THE CANNONBALL HOUSE The War of 1812 had a major impact on the town of Lewes and surrounding area. The naval blockade that was initiated by the British in March of 1813 lasted for most of the next two years. With maritime commerce limited, the local economy suffered. The regular presence of troops resulted in the use of many structures in the town for military purposes, and a camp for militia and U. S. Army Regulars was established near Blockhouse Pond. During the bombardment of Lewes on April 6th and 7th, 1813, numerous homes and businesses were damaged by naval fire from the British squadron. Known today as the Cannonball House, this structure still bears visible traces of the engagement including an iron cannonball that is lodged in its foundation. Built circa 1760 and enlarged in the 1790s, the house was then the residence of the McCracken family. Owner Gilbert McCracken and his son Henry were among the many bay and river pilots who served in Delaware militia companies that provided important service in the successful defense of Lewes during the war.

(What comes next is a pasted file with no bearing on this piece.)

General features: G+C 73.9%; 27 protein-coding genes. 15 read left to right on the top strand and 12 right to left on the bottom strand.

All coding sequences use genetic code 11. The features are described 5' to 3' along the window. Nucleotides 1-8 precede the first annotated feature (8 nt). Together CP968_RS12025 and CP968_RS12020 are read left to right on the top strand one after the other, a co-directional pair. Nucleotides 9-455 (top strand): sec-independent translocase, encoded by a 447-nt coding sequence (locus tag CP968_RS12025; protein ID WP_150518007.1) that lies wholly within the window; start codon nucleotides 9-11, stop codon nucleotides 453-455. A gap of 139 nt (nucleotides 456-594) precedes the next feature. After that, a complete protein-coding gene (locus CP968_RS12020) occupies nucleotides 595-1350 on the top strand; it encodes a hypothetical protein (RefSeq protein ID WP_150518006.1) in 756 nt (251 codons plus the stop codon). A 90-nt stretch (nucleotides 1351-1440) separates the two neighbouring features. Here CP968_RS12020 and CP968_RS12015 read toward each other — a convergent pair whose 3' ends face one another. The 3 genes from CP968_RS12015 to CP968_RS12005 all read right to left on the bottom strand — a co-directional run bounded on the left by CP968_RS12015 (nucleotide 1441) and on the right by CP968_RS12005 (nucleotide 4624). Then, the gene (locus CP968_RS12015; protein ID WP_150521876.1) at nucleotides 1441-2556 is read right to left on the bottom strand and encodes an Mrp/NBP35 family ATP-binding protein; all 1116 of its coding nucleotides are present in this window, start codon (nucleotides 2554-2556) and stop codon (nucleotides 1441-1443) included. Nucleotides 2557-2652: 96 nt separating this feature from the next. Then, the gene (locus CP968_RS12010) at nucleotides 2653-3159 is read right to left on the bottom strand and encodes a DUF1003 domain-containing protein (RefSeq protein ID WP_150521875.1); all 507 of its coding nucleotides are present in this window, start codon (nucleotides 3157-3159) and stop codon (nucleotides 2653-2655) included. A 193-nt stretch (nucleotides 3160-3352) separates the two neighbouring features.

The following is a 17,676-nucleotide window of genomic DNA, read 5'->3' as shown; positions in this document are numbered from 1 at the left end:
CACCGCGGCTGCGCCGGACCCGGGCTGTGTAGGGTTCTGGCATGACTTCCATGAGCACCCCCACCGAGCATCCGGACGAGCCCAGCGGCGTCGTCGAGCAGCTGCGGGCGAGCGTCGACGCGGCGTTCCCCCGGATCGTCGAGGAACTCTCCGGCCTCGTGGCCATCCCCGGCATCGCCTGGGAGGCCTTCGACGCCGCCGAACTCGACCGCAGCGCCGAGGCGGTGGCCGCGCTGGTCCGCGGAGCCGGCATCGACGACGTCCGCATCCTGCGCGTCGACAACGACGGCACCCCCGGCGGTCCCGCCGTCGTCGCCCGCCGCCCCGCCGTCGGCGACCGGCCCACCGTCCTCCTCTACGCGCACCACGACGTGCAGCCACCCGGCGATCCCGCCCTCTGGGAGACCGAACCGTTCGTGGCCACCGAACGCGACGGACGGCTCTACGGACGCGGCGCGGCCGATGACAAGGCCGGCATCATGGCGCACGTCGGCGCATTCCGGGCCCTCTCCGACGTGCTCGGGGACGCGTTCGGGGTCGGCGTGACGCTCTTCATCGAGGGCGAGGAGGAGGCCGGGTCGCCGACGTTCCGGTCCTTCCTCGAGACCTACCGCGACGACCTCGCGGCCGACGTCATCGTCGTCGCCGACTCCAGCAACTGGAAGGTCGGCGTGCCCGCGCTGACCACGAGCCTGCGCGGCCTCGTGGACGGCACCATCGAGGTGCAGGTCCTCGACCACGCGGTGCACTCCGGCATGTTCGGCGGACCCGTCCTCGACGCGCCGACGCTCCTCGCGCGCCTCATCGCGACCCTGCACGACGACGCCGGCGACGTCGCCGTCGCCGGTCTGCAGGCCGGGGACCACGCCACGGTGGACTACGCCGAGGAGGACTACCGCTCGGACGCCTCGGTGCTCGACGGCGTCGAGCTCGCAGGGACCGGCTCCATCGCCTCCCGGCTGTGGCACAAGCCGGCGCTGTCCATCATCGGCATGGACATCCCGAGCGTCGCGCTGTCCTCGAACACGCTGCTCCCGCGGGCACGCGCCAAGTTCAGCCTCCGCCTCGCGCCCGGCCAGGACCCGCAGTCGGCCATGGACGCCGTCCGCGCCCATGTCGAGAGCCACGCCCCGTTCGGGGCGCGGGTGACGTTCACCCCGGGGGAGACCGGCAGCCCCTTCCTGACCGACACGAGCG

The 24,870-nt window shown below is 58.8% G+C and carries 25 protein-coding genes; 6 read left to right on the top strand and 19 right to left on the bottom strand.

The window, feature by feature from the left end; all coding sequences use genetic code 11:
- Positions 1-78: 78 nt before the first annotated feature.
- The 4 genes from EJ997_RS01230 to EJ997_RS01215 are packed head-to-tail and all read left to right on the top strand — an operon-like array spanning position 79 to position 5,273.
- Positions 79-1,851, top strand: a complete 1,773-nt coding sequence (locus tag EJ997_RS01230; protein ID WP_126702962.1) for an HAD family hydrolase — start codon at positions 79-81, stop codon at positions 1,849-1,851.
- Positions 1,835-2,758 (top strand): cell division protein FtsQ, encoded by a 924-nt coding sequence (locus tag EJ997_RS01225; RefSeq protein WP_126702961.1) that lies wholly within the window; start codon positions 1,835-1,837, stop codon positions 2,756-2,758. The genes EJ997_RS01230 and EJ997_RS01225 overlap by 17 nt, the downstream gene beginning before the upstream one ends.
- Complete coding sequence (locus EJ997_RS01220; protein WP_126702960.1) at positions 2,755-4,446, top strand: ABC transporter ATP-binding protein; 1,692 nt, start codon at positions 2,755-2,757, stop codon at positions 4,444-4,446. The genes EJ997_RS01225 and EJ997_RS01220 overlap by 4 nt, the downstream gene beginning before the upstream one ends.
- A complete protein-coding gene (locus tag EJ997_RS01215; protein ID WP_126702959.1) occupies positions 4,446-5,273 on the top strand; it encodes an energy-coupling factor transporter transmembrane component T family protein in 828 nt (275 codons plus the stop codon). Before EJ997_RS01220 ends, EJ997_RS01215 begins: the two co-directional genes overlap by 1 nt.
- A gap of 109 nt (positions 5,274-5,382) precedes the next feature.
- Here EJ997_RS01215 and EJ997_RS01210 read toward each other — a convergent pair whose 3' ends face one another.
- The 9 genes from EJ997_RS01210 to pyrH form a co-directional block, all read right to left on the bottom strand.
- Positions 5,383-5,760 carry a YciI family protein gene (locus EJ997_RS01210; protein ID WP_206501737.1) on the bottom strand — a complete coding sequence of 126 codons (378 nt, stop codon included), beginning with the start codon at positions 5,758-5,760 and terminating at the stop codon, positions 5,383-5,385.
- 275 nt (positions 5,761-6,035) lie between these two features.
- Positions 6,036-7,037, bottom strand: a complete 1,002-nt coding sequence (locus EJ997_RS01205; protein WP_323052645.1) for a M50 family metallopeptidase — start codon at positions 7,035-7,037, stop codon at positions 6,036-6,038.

The Cannonball House was purchased by the Lewes Historical Society in 1963. It is listed in the National Register of Historic Places.

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The Delaware Public Archives operates a historical markers program as part of its mandate. Markers are placed at historically significant locations and sites across the state. For more information on this program, please contact Katie Hall at (302) 744-5036 or via email at

LOCATION: Lewes, Front Street, 1 block north Savannah Road